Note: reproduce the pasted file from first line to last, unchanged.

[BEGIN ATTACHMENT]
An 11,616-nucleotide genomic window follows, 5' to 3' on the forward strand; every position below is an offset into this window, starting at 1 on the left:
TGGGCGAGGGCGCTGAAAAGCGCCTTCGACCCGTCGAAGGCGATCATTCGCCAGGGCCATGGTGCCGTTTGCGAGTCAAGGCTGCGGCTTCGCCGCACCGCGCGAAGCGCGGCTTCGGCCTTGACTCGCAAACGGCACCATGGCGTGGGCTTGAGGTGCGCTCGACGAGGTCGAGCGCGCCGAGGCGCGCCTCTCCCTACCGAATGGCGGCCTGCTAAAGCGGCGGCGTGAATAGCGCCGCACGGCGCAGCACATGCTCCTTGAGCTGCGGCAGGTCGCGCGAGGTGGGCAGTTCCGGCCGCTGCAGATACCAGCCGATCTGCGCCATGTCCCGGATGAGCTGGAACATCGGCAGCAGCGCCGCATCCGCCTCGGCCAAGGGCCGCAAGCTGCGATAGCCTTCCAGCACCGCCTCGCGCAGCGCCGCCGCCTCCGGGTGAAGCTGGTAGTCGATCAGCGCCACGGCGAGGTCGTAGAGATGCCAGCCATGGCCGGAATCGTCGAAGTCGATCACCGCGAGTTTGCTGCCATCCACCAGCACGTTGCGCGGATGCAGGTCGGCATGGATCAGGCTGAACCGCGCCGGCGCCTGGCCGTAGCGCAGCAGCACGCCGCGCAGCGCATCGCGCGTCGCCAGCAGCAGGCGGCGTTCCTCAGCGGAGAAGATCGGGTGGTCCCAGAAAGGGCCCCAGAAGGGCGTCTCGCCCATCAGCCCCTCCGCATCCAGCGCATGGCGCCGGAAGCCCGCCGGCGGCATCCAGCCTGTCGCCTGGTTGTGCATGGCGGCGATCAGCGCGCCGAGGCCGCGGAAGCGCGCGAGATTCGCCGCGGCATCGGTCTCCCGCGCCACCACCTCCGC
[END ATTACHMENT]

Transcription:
An 11,616-nucleotide genomic window follows, 5' to 3' on the forward strand; every position below is an offset into this window, starting at 1 on the left:
TGGGCGAGGGCGCTGAAAAGCGCCTTCGACCCGTCGAAGGCGATCATTCGCCAGGGCCATGGTGCCGTTTGCGAGTCAAGGCTGCGGCTTCGCCGCACCGCGCGAAGCGCGGCTTCGGCCTTGACTCGCAAACGGCACCATGGCGTGGGCTTGAGGTGCGCTCGACGAGGTCGAGCGCGCCGAGGCGCGCCTCTCCCTACCGAATGGCGGCCTGCTAAAGCGGCGGCGTGAATAGCGCCGCACGGCGCAGCACATGCTCCTTGAGCTGCGGCAGGTCGCGCGAGGTGGGCAGTTCCGGCCGCTGCAGATACCAGCCGATCTGCGCCATGTCCCGGATGAGCTGGAACATCGGCAGCAGCGCCGCATCCGCCTCGGCCAAGGGCCGCAAGCTGCGATAGCCTTCCAGCACCGCCTCGCGCAGCGCCGCCGCCTCCGGGTGAAGCTGGTAGTCGATCAGCGCCACGGCGAGGTCGTAGAGATGCCAGCCATGGCCGGAATCGTCGAAGTCGATCACCGCGAGTTTGCTGCCATCCACCAGCACGTTGCGCGGATGCAGGTCGGCATGGATCAGGCTGAACCGCGCCGGCGCCTGGCCGTAGCGCAGCAGCACGCCGCGCAGCGCATCGCGCGTCGCCAGCAGCAGGCGGCGTTCCTCAGCGGAGAAGATCGGGTGGTCCCAGAAAGGGCCCCAGAAGGGCGTCTCGCCCATCAGCCCCTCCGCATCCAGCGCATGGCGCCGGAAGCCCGCCGGCGGCATCCAGCCTGTCGCCTGGTTGTGCATGGCGGCGATCAGCGCGCCGAGGCCGCGGAAGCGCGCGAGATTCGCCGCGGCATCGGTCTCCCGCGCCACCACCTCCGC